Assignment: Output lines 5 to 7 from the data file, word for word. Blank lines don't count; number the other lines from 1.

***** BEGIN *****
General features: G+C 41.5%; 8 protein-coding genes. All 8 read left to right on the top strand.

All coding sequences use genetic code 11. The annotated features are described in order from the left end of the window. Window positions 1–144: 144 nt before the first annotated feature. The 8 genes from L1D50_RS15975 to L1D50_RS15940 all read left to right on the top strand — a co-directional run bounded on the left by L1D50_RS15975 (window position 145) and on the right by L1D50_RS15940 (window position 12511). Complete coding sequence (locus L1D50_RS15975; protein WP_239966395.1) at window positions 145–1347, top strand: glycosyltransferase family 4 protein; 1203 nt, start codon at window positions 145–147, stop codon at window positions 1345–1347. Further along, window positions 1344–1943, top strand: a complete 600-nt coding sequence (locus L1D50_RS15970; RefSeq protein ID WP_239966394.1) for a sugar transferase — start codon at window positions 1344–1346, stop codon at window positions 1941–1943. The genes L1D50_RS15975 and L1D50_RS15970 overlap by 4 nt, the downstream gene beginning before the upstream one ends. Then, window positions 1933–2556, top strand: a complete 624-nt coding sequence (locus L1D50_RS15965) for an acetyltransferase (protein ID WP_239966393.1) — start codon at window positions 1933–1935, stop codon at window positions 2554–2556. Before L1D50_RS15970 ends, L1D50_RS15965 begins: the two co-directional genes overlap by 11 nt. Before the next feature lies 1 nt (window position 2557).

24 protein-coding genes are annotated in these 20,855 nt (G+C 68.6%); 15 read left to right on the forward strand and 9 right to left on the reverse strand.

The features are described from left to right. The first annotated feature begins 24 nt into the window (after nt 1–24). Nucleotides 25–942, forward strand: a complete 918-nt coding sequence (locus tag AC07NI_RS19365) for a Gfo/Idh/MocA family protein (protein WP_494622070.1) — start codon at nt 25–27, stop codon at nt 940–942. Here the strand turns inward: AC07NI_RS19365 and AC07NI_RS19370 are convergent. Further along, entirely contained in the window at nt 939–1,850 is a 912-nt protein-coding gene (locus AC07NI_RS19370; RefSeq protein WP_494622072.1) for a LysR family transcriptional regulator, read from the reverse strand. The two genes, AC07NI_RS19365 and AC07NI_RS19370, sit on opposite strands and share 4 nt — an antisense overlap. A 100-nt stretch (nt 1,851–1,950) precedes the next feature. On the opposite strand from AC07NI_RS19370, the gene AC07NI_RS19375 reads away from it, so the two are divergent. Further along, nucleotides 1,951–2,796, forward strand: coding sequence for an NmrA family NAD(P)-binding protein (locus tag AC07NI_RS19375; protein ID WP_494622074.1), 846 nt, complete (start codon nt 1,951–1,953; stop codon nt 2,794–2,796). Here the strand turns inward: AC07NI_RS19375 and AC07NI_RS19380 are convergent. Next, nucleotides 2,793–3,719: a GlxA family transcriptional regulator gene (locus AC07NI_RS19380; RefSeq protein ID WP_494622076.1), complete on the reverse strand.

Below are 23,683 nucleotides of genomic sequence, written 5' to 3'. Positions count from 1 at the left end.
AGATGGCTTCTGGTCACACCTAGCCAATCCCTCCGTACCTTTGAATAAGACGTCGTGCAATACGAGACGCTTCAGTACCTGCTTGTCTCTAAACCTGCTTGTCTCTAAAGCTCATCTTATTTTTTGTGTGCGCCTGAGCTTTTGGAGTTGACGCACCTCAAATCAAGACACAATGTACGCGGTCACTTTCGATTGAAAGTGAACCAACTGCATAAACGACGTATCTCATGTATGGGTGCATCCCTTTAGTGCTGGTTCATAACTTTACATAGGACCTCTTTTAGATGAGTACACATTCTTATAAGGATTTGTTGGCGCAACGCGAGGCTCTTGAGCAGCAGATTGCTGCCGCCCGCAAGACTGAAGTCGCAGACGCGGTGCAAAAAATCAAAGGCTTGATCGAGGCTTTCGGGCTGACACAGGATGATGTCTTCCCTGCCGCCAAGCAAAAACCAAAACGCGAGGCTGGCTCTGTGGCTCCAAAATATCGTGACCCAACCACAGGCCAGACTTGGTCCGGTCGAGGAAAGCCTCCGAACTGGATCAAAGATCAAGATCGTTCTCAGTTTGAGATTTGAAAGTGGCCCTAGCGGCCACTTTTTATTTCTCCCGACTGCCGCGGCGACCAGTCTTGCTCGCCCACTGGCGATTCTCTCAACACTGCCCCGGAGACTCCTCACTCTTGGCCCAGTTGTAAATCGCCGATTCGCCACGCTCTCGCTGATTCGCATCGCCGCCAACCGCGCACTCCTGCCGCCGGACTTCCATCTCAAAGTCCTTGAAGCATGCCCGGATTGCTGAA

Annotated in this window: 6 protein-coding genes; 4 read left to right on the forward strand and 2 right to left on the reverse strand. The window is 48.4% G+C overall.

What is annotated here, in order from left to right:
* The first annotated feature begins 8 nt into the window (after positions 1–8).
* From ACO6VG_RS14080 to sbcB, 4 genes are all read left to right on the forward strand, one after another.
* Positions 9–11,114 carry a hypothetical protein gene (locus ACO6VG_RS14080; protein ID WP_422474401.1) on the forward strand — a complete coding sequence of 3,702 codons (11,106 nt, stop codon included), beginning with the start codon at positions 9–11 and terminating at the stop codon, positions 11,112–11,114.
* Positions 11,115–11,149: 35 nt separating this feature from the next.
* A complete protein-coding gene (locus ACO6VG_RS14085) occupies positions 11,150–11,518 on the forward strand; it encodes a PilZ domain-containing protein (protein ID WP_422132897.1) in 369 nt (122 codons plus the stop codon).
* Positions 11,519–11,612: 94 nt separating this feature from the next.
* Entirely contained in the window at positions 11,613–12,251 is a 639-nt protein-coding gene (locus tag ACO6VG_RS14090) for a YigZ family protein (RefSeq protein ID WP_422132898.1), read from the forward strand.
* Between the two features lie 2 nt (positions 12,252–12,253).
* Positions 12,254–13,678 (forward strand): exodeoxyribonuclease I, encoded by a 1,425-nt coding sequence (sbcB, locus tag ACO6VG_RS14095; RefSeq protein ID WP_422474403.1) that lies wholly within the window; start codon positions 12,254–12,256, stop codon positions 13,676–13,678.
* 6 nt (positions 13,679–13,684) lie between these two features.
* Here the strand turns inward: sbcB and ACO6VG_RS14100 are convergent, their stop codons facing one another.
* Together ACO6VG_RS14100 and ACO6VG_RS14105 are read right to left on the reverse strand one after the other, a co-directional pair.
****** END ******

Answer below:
Below are 23,683 nucleotides of genomic sequence, written 5' to 3'. Positions count from 1 at the left end.
AGATGGCTTCTGGTCACACCTAGCCAATCCCTCCGTACCTTTGAATAAGACGTCGTGCAATACGAGACGCTTCAGTACCTGCTTGTCTCTAAACCTGCTTGTCTCTAAAGCTCATCTTATTTTTTGTGTGCGCCTGAGCTTTTGGAGTTGACGCACCTCAAATCAAGACACAATGTACGCGGTCACTTTCGATTGAAAGTGAACCAACTGCATAAACGACGTATCTCATGTATGGGTGCATCCCTTTAGTGCTGGTTCATAACTTTACATAGGACCTCTTTTAGATGAGTACACATTCTTATAAGGATTTGTTGGCGCAACGCGAGGCTCTTGAGCAGCAGATTGCTGCCGCCCGCAAGACTGAAGTCGCAGACGCGGTGCAAAAAATCAAAGGCTTGATCGAGGCTTTCGGGCTGACACAGGATGATGTCTTCCCTGCCGCCAAGCAAAAACCAAAACGCGAGGCTGGCTCTGTGGCTCCAAAATATCGTGACCCAACCACAGGCCAGACTTGGTCCGGTCGAGGAAAGCCTCCGAACTGGATCAAAGATCAAGATCGTTCTCAGTTTGAGATTTGAAAGTGGCCCTAGCGGCCACTTTTTATTTCTCCCGACTGCCGCGGCGACCAGTCTTGCTCGCCCACTGGCGATTCTCTCAACACTGCCCCGGAGACTCCTCACTCTTGGCCCAGTTGTAAATCGCCGATTCGCCACGCTCTCGCTGATTCGCATCGCCGCCAACCGCGCACTCCTGCCGCCGGACTTCCATCTCAAAGTCCTTGAAGCATGCCCGGATTGCTGAA

Annotated in this window: 6 protein-coding genes; 4 read left to right on the forward strand and 2 right to left on the reverse strand. The window is 48.4% G+C overall.